News | January 27, 2015

NewYork-Presbyterian Hospital/Columbia University Medical Center Participate in HeartMate III Trial

Device designed to take over pumping ability of weakened left ventricle

Thoratec, HeartMate III, VAD, NewYork Presbyterian, trial, ventricular assist

HeartMate III image courtesy of Thoratec

January 27, 2015 — NewYork-Presbyterian Hospital/Columbia University Medical Center is one of a select group of medical centers participating in a clinical trial of a new device for advanced heart failure patients, the Thoratec HeartMate III Left Ventricular Assist System (LVAS). The device is designed to supplement the heart’s pumping function in patients with left-sided heart failure.

Some 5 million people in the United States are afflicted with congestive heart failure. About 50 percent of people who develop heart failure die within five years of diagnosis.

Doctors at NewYork-Presbyterian/Columbia are evaluating the performance and safety of the HeartMate III in subjects with advanced heart failure. They will help determine the device’s efficacy as a long-term support option for patients who are not candidates for heart transplantation and as a short-term support option for patients awaiting a heart transplant. If successful, the device will improve heart function, blood flow and quality of life for these patients.

Sometimes called a “heart pump” or “LVAD,” the HeartMate III is designed to take over the pumping ability of the weakened heart's left ventricle, which pumps oxygen-rich blood from the lungs throughout the body.

The device is implanted above the diaphragm, immediately next to the heart, and attached to the aorta. A centrifugal blood pump is implanted directly onto the patient's heart, leaving natural circulation in place. In addition, the patient wears an external, wearable controller and battery system to power the pump.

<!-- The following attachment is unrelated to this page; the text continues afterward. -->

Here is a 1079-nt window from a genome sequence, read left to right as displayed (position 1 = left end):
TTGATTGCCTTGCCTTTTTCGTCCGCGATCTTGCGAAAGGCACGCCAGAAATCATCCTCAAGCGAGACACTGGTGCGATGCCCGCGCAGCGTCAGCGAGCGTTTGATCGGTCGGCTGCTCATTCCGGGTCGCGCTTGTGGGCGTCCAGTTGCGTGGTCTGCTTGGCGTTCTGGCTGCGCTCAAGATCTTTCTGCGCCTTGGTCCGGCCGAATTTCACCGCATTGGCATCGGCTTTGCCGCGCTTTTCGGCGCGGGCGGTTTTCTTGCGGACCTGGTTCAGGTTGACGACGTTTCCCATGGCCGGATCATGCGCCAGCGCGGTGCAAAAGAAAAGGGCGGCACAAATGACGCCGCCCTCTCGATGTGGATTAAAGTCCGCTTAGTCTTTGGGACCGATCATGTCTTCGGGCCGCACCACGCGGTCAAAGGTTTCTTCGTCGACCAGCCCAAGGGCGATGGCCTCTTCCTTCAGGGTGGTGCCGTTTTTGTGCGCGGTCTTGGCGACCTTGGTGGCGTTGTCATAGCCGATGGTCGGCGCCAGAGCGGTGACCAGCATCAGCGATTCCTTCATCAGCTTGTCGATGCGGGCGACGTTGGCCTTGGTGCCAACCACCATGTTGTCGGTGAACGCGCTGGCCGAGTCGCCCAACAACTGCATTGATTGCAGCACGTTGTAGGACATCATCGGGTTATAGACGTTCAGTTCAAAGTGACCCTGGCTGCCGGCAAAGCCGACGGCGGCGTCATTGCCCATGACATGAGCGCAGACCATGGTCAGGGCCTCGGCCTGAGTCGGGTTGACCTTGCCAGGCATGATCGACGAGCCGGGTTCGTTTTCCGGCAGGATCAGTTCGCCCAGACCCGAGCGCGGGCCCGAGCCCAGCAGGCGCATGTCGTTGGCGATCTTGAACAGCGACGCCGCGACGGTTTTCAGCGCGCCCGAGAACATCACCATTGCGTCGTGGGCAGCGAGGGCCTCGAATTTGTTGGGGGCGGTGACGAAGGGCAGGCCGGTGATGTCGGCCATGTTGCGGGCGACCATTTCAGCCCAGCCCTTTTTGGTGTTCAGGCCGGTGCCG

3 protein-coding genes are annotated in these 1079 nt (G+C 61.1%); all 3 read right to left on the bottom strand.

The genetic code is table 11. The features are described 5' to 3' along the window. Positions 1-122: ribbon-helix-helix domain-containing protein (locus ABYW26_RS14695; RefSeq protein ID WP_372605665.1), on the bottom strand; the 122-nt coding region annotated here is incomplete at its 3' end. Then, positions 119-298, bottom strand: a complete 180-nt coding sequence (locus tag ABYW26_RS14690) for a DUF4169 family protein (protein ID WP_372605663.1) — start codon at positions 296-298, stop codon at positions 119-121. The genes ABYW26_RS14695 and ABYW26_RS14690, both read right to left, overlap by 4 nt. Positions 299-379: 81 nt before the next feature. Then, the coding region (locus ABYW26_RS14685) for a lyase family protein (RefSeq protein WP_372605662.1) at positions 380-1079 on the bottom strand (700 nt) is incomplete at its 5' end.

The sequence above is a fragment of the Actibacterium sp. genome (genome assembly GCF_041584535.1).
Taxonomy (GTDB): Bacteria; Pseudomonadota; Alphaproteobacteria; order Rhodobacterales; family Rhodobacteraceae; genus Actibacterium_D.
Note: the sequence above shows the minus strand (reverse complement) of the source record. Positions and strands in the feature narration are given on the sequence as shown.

The device offers a number of improvements over its predecessors, including smaller size and a design that mimics the natural pulse rate. The device is fully magnetically levitated, so the parts “float” rather than rub together, which should make it more durable.

For more information:

Related Content

Patient Enrollment Completed in U.S. IDE Study of THERMOCOOL SMARTTOUCH SF Catheter
News | Cardiovascular Clinical Studies | March 15, 2018
March 15, 2018 –  Johnson & Johnson Medical Devices Companies announced today that Biosense Webster, Inc., who wo
Lexington Begins HeartSentry Clinical Trial
News | Cardiovascular Clinical Studies | February 20, 2018
February 20, 2018 – Lexington Biosciences, Inc., a development-stage medical device company, announced the commenceme
Endologix Completes Patient Enrollment in the ELEVATE IDE Clinical Study
News | Cardiovascular Clinical Studies | February 06, 2018
February 6, 2018 – Endologix, a developer and marketer of treatments for aortic disorders, announced the completion o
12-Month Results from Veryan Medical's MIMICS-2 IDE Study Presented at LINC
News | Cardiovascular Clinical Studies | February 01, 2018
February 1, 2018 – Thomas Zeller (Bad Krozingen, Germany) presented the 12-month results from Veryan Medical’s MIMICS
LimFlow Completes U.S. Feasibility Study Enrollment, Receives FDA Device Status
News | Cardiovascular Clinical Studies | February 01, 2018
February 1, 2018 –  LimFlow SA, developer of minimally-inv
ESC 2017 late breaking trial hot line study presentations.
News | Cardiovascular Clinical Studies | September 12, 2017
September 12, 2017 – The European Society of Cardiology (ESC) Congress 2017 includes several Hot Line Late-breaking C
U.K., NHS studies, weekend effect, hospital admission, atrial fibrillation, heart failure
News | Cardiovascular Clinical Studies | June 28, 2016
New research shows patients admitted to National Health Service (NHS) hospitals in the United Kingdom for atrial...
stroke risk
News | Cardiovascular Clinical Studies | August 28, 2015
Most people assume strokes only happen to octogenarians, but recent evidence suggests that survivors of childhood can
Overlay Init